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15 Minutes With Norm Lewis

April 9th, 2016 Comments off
Norm Lewis (Photo courtesy of NJSO via The Broadway Blog.)

Norm Lewis (Photo courtesy of NJSO via The Broadway Blog.)

Broadway star Norm Lewis heads to New Jersey to perform with the New Jersey Symphony Orchestra, April 15-17. The program’s headliner has garnered critical and audience acclaim and made history as Broadway’s first African-American Phantom in The Phantom of the Opera. Frequent NJSO guest conductor and audience favorite Thomas Wilkins conducts.

The New York Times praised Lewis’ history-making turn in The Phantom of the Opera, writing that Lewis’ “sonorous baritone has been among the most reliably impressive voices on Broadway for many years now. In his big solo ‘The Music of the Night,’ Mr. Lewis’s supple phrasing and power combined to gorgeous effect. His Phantom is imposing in his willfulness, as his lustrous voice comes booming down from the heavens, and touching in his energetic but unrequited love for Christine.”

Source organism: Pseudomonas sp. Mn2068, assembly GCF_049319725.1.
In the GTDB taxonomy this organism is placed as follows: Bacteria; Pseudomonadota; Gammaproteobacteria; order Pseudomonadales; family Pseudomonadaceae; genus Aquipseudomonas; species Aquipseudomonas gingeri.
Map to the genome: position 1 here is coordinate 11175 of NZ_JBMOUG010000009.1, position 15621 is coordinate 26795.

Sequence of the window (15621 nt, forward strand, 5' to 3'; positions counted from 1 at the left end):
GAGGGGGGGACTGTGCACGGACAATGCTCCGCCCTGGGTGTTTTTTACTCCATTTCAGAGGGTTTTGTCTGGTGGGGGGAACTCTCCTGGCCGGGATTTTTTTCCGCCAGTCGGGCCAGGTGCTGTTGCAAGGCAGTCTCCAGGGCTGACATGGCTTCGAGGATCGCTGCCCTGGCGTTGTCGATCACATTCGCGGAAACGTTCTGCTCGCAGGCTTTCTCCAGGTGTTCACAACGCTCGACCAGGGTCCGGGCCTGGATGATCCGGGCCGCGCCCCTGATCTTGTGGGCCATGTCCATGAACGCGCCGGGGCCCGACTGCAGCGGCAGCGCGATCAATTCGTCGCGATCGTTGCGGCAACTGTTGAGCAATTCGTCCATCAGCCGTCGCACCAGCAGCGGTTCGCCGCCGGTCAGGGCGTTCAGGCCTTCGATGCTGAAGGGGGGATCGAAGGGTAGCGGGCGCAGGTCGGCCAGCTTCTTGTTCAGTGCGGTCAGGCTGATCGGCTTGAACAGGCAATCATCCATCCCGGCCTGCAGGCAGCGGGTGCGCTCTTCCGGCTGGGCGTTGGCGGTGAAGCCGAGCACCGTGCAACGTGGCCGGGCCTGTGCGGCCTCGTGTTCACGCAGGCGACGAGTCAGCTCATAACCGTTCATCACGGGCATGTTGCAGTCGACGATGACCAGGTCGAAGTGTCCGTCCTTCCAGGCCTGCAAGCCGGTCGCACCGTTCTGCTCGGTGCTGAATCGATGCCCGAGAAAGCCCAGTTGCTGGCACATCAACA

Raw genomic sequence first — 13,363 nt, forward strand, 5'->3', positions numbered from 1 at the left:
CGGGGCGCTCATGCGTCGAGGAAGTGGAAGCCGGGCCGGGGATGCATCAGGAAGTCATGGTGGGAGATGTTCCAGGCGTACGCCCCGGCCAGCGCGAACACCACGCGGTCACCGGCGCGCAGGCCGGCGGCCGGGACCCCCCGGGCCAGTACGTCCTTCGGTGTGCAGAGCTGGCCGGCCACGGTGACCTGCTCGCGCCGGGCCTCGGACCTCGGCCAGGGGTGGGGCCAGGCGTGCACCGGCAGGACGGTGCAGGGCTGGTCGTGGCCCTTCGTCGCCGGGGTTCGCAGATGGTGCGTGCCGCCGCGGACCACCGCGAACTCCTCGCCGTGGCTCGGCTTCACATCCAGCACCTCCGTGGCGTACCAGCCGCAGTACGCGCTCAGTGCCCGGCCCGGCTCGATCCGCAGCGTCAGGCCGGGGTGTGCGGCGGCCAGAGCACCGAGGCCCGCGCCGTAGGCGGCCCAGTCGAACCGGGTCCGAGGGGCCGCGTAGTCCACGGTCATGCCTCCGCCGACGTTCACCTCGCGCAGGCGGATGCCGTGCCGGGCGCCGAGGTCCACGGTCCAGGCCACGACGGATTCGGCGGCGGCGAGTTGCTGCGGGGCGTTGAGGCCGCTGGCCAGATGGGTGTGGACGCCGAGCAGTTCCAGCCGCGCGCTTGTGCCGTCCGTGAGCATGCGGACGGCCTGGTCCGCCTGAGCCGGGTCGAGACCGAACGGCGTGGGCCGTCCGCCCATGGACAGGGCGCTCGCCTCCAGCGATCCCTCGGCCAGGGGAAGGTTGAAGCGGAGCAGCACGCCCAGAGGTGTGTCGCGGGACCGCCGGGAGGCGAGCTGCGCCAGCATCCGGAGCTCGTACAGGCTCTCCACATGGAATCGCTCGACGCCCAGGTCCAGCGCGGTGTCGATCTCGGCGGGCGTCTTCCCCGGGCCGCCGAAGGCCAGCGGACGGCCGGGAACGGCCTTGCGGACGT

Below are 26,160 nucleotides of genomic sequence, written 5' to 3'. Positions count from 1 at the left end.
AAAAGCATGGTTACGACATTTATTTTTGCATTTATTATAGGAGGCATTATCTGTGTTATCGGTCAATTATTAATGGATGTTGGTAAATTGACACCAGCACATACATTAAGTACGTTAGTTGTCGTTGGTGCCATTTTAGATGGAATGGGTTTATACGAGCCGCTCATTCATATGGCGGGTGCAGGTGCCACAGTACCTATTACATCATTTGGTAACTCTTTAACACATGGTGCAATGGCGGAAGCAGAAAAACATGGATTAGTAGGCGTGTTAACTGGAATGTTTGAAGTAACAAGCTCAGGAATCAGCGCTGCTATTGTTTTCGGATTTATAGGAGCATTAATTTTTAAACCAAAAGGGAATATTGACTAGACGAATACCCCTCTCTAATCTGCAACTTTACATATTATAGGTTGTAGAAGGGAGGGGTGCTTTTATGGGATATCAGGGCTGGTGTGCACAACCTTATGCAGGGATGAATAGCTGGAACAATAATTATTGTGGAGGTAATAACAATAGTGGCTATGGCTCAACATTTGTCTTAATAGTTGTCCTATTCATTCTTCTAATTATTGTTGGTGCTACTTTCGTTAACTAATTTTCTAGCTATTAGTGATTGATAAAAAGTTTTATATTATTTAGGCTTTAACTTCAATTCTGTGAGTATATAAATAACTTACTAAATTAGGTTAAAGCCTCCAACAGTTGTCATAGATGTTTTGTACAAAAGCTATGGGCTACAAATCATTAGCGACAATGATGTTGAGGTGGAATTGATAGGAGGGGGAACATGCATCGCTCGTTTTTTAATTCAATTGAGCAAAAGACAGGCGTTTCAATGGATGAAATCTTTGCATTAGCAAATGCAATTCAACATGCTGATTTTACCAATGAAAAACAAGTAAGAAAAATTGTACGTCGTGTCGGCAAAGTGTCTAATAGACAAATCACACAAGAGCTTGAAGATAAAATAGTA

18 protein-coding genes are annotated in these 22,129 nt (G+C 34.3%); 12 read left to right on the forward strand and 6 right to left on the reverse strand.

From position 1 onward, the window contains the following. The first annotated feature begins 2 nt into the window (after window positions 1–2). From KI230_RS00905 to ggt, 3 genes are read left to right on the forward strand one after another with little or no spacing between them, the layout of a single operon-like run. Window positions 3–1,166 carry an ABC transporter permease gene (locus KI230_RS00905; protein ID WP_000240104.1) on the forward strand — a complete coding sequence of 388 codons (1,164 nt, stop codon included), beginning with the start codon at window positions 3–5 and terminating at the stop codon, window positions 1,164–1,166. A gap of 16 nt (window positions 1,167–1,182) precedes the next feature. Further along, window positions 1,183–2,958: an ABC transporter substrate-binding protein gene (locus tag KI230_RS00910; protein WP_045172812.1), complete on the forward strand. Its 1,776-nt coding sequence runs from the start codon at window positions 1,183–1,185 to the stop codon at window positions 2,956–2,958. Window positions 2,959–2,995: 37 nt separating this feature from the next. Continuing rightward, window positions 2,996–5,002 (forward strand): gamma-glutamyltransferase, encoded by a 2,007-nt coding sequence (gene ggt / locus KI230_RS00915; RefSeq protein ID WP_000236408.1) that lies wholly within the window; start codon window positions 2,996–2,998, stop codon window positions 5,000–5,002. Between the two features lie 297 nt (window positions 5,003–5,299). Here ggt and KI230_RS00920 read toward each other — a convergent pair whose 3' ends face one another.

Norm Lewis (lev radin / Shutterstock.com)

Norm Lewis (lev radin / Shutterstock.com)

The Hollywood Reporter hailed the actor’s “multidimensional” performance in the Broadway production of The Gershwins’ Porgy and Bess opposite Audra McDonald: “this is a man who literally grows in stature and strength before our eyes, as if nourished and emboldened by love. His ‘I Got Plenty of Nothing’ is an explosion of sheer joy that almost blows off the roof.”